More often than not, a digital photograph isn’t shaped to fit your picture frame. Most digital images have an aspect ratio of 3:2, while common picture frames are 5:4 (4×5″ and 8×10″) or 7:5 (5×7″). (“Aspect ratio” refers to the relationship between the width and height of an image.) Often the most practical solution is to crop the image to fit, which is discussed here. Sometimes, however, you may want to add to an image rather than subtract from it. PhotoSpin’s image #PS020030 is a lovely shot of a temporary housing facility in Washington D.C. Measuring 1600 pixels by 1200 pixels (approximately), it has an aspect ratio of 4:3. If we resize this to fit in a 10-inch wide frame, it’s only 6.667 inches tall. Here’s how we can make the image fit the full 8-inch height of the frame with no white border or cropping.
NOTE: Aspect ratio is also often expressed as the relationship of the larger dimension to 1, as in 1.5:1 (equivalent to 3:2) or 1.37:1 (the aspect ratio of 35mm film).
STEP 1 In the Layers palette, double-click the layer name “Background” (if any) and rename the layer. That converts the layer from a background layer to a regular layer.
STEP 2 Add a new layer below the original image layer, now named (by default) Layer 0. Hold down the Command key (Mac) or the Control key (Windows) when you click the New Layer button at the bottom of the Layers palette and the new layer is added below the currently-active layer.
STEP 3 Use the menu command Image> Canvas Size. Increase the Height field to 8 (in this example) and click in the lower row of boxes in the 3×3 proxy so that the new canvas is added to the top of the existing image. Since we no longer have a background layer, the “Canvas extension color” option is unavailable and the new area will be transparent.
STEP 4 Select the Eyedropper tool in the Toolbox and click on the very upper pixels in the center of the existing sky. That sets the foreground color to the sky’s color at the point from which we’ll extend. Press X on the keyboard to make that the background color and click once more in the same spot with the Eyedropper. Open the Color palette and from the palette’s menu, select HSB. Increase the Saturation slider by about 5% and decrease the Brightness by about 5%. This will give us some variation in the sky in the next step.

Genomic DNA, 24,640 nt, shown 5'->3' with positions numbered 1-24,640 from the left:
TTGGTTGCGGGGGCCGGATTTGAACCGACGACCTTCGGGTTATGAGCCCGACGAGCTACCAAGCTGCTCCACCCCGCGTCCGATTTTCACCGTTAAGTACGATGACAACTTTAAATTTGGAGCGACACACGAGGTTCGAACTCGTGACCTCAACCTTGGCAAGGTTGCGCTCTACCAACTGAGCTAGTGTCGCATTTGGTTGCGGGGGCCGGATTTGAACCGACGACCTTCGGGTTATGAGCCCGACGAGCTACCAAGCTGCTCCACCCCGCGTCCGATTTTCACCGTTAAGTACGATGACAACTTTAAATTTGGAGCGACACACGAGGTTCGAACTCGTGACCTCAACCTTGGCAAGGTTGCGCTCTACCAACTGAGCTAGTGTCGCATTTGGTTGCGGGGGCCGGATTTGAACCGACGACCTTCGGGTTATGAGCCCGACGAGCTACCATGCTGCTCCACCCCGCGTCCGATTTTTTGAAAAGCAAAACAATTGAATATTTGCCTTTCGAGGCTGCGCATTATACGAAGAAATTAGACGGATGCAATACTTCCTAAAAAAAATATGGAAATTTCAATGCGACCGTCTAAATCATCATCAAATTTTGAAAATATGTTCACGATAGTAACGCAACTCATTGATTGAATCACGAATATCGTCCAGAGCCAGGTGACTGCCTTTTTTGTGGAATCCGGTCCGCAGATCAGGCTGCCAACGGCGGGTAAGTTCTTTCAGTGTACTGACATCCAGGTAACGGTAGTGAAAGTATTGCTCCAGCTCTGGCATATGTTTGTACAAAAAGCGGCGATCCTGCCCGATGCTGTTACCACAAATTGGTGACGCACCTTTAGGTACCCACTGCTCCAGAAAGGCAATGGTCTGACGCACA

STEP 5 Select the Gradient tool in the Toolbox. In the Options Bar, select the linear gradient option and make sure the selected gradient is foreground-to-background. Stick with the Normal blending mode and 100% for opacity. Check the box for Dither, and leave Reverse unchecked. (Since there are no transparent sections in our gradient, the Transparency box is insignificant.)
STEP 6 With the lower (empty) layer active in the Layers palette, drag a gradient from the top of the image window to the top of the existing sky. Select the Eraser tool in the Toolbox and choose a very large brush with a hardness setting of 0%. In the Layers palette, make the upper layer active and drag along the very top of the original sky to blend the two layers a bit more.
STEP 7 With the lower layer active, you can use the filter Texture> Grain or Noise> Add Noise to match the new too-smooth sky to the original. In this zoomed example, you can see that the top and bottom of the selected area on the right match very well, while on the left, the upper area lacks the character of the lower area.
Photoshop CS’s Healing Brush is another very effective way to match grain (film images) or noise (digital images). Make sure to check the Use All Layers box in the Options Bar, and Option-click (Mac) or Alt-click (Windows) in an area of the layer that you want to match. With the target layer active in the Layers palette, drag to make the new sky match the original sky.